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New research suggests that competition and high productivityare not the threat to workers they are often made out to be

July 1, 2006

For more information, contact: Benjamin Haimowitz,

Are globalization and the intense competition that goes with it bad for workers' quality of life? In the belief they are, Jacques Chirac and other European leaders have assigned a high priority to "safeguarding the public interest," as Chirac puts it, and to "never let[ting] Europe become a mere free-trade area."

Now an exhaustive study of more than 700 manufacturing firms in the U.S., France, Germany, and the U.K. suggests that the pessimism of Chirac is misguided.

The research, to be presented Mon., Aug. 14, at the annual meeting of the Academy of Management (Atlanta, Aug. 13-16), finds that competitive market conditions and the improved productivity associated with them are entirely compatible with measures that foster a sound work-life balance (WLB), such as good hours, flexible working conditions, and family-friendly policies.

"Based on our results, it is simply not true that globalization is a great disaster for employees," comments Nick Bloom of Stanford University, who carried out the study with Tobias Kretschmer and John Van Reenen of the London School of Economics.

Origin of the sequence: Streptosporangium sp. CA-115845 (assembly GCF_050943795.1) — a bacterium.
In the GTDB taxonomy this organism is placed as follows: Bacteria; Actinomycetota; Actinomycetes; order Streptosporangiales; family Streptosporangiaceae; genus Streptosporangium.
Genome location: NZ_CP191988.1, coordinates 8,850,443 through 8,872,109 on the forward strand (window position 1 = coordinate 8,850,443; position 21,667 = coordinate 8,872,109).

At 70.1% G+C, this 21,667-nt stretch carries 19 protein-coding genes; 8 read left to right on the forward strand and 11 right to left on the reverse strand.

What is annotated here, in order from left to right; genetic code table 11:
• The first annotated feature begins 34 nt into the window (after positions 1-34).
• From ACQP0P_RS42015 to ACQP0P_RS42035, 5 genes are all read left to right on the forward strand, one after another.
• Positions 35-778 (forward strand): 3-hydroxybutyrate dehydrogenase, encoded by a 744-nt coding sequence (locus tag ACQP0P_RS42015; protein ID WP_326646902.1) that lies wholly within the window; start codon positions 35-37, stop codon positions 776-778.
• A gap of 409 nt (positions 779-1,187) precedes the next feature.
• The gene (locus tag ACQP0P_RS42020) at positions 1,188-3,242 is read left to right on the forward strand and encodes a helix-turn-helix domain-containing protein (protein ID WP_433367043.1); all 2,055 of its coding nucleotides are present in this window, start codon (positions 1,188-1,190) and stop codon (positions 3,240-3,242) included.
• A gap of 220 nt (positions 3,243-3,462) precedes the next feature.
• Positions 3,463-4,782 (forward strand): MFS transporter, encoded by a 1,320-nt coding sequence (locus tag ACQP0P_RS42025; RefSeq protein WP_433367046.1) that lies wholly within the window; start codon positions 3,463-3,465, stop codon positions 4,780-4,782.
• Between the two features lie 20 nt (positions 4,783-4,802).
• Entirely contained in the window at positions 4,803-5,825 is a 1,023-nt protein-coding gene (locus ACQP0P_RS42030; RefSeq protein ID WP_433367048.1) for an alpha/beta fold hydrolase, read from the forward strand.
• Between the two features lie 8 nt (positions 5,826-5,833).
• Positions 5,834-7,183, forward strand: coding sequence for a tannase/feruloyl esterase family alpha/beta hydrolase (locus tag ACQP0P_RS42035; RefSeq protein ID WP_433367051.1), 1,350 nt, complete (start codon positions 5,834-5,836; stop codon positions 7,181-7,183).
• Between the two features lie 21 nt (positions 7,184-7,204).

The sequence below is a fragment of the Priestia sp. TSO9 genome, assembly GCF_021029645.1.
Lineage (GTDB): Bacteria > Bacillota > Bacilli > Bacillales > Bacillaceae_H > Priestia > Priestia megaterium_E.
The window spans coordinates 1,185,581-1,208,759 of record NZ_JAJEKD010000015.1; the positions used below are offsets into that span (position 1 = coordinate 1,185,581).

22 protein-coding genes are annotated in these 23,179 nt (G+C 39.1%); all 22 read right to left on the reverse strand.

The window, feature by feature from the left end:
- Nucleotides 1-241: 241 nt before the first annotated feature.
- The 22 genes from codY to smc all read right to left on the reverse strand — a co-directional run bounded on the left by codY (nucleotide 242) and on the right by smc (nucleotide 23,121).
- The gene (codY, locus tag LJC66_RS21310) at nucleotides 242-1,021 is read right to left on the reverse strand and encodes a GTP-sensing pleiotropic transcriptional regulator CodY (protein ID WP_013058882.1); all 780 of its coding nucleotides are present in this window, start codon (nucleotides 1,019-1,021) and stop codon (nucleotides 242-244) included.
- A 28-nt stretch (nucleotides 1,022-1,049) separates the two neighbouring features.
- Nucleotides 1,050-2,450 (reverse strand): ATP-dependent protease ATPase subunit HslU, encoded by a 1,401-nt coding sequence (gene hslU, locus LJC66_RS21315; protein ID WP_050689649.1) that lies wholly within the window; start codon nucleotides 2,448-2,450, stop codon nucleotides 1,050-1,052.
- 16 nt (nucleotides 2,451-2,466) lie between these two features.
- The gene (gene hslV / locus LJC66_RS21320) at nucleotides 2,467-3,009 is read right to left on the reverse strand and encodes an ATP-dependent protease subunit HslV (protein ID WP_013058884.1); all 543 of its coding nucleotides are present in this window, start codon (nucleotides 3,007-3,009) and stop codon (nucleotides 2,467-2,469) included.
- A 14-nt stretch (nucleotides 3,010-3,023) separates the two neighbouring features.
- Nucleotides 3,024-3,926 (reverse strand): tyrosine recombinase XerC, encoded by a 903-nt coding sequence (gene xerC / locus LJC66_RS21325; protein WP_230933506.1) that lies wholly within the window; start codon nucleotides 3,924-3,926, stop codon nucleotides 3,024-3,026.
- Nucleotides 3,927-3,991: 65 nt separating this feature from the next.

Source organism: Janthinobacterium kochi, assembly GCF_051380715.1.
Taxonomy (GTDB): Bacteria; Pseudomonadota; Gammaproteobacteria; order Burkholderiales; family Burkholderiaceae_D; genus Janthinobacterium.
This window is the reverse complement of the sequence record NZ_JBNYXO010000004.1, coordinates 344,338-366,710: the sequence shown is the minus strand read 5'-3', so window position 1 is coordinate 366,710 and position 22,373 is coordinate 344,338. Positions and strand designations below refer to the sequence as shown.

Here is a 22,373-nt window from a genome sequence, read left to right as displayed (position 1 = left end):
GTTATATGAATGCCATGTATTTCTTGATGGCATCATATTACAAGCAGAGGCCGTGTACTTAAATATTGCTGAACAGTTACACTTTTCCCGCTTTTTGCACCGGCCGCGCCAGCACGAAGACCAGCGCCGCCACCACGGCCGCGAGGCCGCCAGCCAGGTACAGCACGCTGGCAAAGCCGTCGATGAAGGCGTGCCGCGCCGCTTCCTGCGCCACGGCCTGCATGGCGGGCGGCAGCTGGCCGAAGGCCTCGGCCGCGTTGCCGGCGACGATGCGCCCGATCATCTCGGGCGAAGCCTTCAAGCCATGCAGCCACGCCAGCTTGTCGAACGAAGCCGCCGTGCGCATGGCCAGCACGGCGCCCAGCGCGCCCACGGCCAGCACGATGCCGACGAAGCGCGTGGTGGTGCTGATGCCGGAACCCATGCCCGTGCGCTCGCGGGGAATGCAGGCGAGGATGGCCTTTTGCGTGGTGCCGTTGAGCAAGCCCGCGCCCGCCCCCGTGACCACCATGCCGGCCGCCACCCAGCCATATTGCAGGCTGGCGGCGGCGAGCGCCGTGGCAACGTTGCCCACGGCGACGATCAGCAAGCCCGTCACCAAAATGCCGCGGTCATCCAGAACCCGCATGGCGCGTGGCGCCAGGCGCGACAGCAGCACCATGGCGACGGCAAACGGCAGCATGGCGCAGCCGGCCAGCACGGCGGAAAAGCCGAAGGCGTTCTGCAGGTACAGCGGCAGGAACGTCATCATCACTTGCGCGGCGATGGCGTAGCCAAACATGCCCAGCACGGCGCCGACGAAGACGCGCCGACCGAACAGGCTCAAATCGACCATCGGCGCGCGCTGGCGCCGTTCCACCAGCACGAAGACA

At the same time, though, the research takes issue with the optimistic view associated with Tony Blair and many management scholars in the United States. This so-called "Anglo-Saxon liberalism" sees WLB as a "win-win" proposition that actually fosters high productivity. As Blair puts it, "flexible labor markets combined with... family friendly policies to help work/life balance [have resulted in] higher growth, higher employment, and low unemployment.

In what amounts to two cheers for WLB, the study's authors beg to differ. They acknowledge that "firms with better management practices will tend to have higher productivity and better WLB." But it is good management, not WLB, that enhances productivity.

In the authors' words, "There is no systematic relationship between productivity and WLB once good management is accounted for."

En route to these findings, the study uncovers some striking differences in workplace conditions among the four countries.

-- French managers work only 68% of the number of hours annually that U.S. managers do, through a combination of fewer hours per week, longer holidays, and more sick leave. U.K. managers work 82% and German managers 84% of U.S. managers' hours.

-- Women constitute 31% of managers in the U.S., compared to only 16% in Germany, 18% in the U.K., and a mere 12% in France, this last statistic leading the authors to wonder that the notoriously heavy hand of regulation in France has been ineffective "at ensuring female the managerial workforce."

-- Although U.S. companies are better managed than European firms, they have significantly worse WLB -- except, that is, when it comes to subsidiaries of U.S. firms in Europe, which have WLB equal to that of domestic European companies. Comments Bloom, "If you want superior management combined with worker-friendly practices, get a job with an American company in Europe."